This is why commodity futures speculation is only for those with a very high propensity for risk and have a few “game tokens.” Even then, one should never “bet the farm.” Risk only an amount that, if you opened a window and threw it out, it wouldn’t force you to change your lifestyle one iota.
By Cassie Fish, CassandraFish.com
In what has become a too familiar pattern CME cattle futures ignored good fundamental news and sold off sharply yesterday, casting a bearish pall over a market thought to have established a seasonal low and was set to grind higher until the end of the year.
True, the market had gotten overbought but the rally had lacked luster, open interest refused to build and negativity and the trading capital from the global “commodity bears” spilled into the cattle futures market yesterday and took it tumbling down. Yesterday’s bearish USDA grain report may have meant 65 cent cost-of-gains for some cattle feeders this winter but it also tanked various commodity indices already weighed down heavily by cheap energy values.
CME cattle futures mean one thing to cattle feeders and meat traders but an entirely different thing to managed fund traders who believe the bleak economic circumstances in Asia and particularly China will keep pressure on commodities for many months to come. The velocity of computer-generated orders, the lack of transparency into the futures market all combine to keep old school cattle traders back on their heels, reluctant to stand in the way of the onslaught of fund selling. Also, fundamental cattle bulls are fatigued after many months of tepid rallies and treacherous breaks.
CME live cattle futures open interest yesterday reached the lowest level since 2009 as more conventional traders retreat to the sidelines. Fundamentals indicate cattle numbers will get shorter in the 6 months and it will be a year before the market experiences any kind of appreciable supply increase. But no matter, futures refuse to respond to anything but money flow. And certainly, the packing community is smart to let the pervading bearishness help their cause in buying cattle as cheaply as possible in a difficult business environment.
Cattle feeders are in a more difficult position than the packer at present. No short hedging opportunities. No attractive placement opportunities. And a futures market that is impacted by outside forces regularly and with dramatic impact.
Cattle futures used to be a reflection of what cattle and beef people thought of the market. A trader could have a relatively high degree of confidence when formulating a strategy and executing trades. Now the money flow and electronic trading platform have created an entirely different atmosphere that undermines confidence and sends traders and analysts scrambling to decipher if moves like yesterday and today are telling us something about our market- or not.
The crazy breaks seen earlier this year proved to portend nothing about where cash prices actually ended up trading. So is this time different or will the cash market once again prove to be more resilient than futures give it credit for? The 2015 cattle futures market has not the place to look for that particular answer.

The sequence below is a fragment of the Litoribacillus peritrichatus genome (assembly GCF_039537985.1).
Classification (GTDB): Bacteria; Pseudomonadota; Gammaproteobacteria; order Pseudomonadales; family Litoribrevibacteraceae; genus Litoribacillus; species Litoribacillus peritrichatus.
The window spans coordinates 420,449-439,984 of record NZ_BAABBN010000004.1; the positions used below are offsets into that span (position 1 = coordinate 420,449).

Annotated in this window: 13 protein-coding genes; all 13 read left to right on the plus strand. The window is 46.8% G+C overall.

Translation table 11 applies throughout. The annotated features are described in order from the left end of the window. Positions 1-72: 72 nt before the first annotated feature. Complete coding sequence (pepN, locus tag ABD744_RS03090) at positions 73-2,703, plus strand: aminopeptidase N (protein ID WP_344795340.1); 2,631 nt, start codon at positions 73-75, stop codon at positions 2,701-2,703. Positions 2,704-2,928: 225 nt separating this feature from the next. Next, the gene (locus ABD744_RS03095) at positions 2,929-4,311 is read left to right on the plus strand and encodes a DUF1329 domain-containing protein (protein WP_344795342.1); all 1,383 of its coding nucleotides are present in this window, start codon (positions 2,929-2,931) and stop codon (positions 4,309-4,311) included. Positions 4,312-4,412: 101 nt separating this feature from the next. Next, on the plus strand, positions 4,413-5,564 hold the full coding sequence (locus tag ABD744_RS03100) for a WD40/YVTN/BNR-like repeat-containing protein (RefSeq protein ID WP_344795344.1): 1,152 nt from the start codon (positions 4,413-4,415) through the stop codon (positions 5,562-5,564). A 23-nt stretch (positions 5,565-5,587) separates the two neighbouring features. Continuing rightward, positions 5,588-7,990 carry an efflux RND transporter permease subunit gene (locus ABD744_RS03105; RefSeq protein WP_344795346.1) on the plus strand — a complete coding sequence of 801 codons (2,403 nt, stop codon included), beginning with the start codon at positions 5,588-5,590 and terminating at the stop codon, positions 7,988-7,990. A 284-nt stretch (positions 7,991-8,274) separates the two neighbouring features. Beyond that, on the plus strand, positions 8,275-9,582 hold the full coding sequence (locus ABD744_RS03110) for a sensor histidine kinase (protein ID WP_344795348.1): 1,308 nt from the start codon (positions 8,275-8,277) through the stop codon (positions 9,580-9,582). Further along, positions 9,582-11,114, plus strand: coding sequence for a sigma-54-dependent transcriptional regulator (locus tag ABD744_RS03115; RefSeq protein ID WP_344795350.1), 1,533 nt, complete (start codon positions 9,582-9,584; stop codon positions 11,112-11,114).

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Murray N. Rothbard was the father of what some call Radical Libertarianism or Anarcho-Capitalism which Hans-Hermann Hoppe described as “Rothbard’s unique contribution to the rediscovery of property and property rights as the common foundation of both economics and political philosophy, and the systematic reconstruction and conceptual integration of modern, marginalist economics and natural-law political philosophy into a unified moral science: libertarianism.”
This book applies the principles of this “unified moral science” to environmental and natural resource management issues.
The book started out life as an assigned reading list for a university level course entitled Environmental and Natural Resource Economics: The Austrian View.
As I began to prepare to teach the course, I quickly saw that there was a plethora of textbooks suitable for universal level courses dealing with environmental and natural resource economics. The only problem was that they were all based in mainstream neo-classical (or Keynesian) theory. I could find no single collection of material comprising a comprehensive treatment of environmental and natural resource economics based on Austrian Economic Theory.
However, I was able to find a large number of essays, monographs, papers delivered at professional meetings and published from a multitude of sources. This book is the result. It is composed of a collection of research reports and essays by reputable scientists, economists, and legal experts as well as private property and free market activists.
The book is organized into seven parts: I. Environmentalism: The New State Religion; II. The New State Religion Debunked; III. Introduction to Environmental and Natural Resource Economics; IV. Interventionism: Law and Regulation; V. Pollution and Recycling; VI. Property Rights: Planning, Zoning and Eminent Domain; and VII. Free Market Conservation. It also includes an elaborate Bibliography, References and Recommended Reading section including an extensive Annotated Bibliography of related and works on the subject.
The intellectual level of the individual works ranges from quite scholarly to informed editorial opinion.